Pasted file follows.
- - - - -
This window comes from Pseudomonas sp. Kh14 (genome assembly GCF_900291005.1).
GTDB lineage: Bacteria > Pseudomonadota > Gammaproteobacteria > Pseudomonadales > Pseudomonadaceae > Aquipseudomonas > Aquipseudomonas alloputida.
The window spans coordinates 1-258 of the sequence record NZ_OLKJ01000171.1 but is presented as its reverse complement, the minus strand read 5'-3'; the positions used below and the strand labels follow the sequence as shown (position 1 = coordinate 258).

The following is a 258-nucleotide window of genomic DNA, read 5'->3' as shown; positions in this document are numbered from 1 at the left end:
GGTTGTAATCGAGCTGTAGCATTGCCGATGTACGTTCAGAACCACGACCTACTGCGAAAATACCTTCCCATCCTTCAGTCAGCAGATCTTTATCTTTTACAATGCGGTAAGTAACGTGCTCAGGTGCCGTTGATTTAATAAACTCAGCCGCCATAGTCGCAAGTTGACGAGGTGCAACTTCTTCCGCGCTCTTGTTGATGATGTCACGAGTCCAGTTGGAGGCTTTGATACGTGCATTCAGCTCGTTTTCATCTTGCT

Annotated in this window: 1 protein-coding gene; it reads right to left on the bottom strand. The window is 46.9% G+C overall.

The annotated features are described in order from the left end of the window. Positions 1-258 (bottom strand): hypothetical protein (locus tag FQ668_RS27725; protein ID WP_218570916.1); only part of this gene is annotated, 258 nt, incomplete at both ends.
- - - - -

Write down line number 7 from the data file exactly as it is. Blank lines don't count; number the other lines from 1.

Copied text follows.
The annotated features are described in order from the left end of the window. Positions 1-258 (bottom strand): hypothetical protein (locus tag FQ668_RS27725; protein ID WP_218570916.1); only part of this gene is annotated, 258 nt, incomplete at both ends.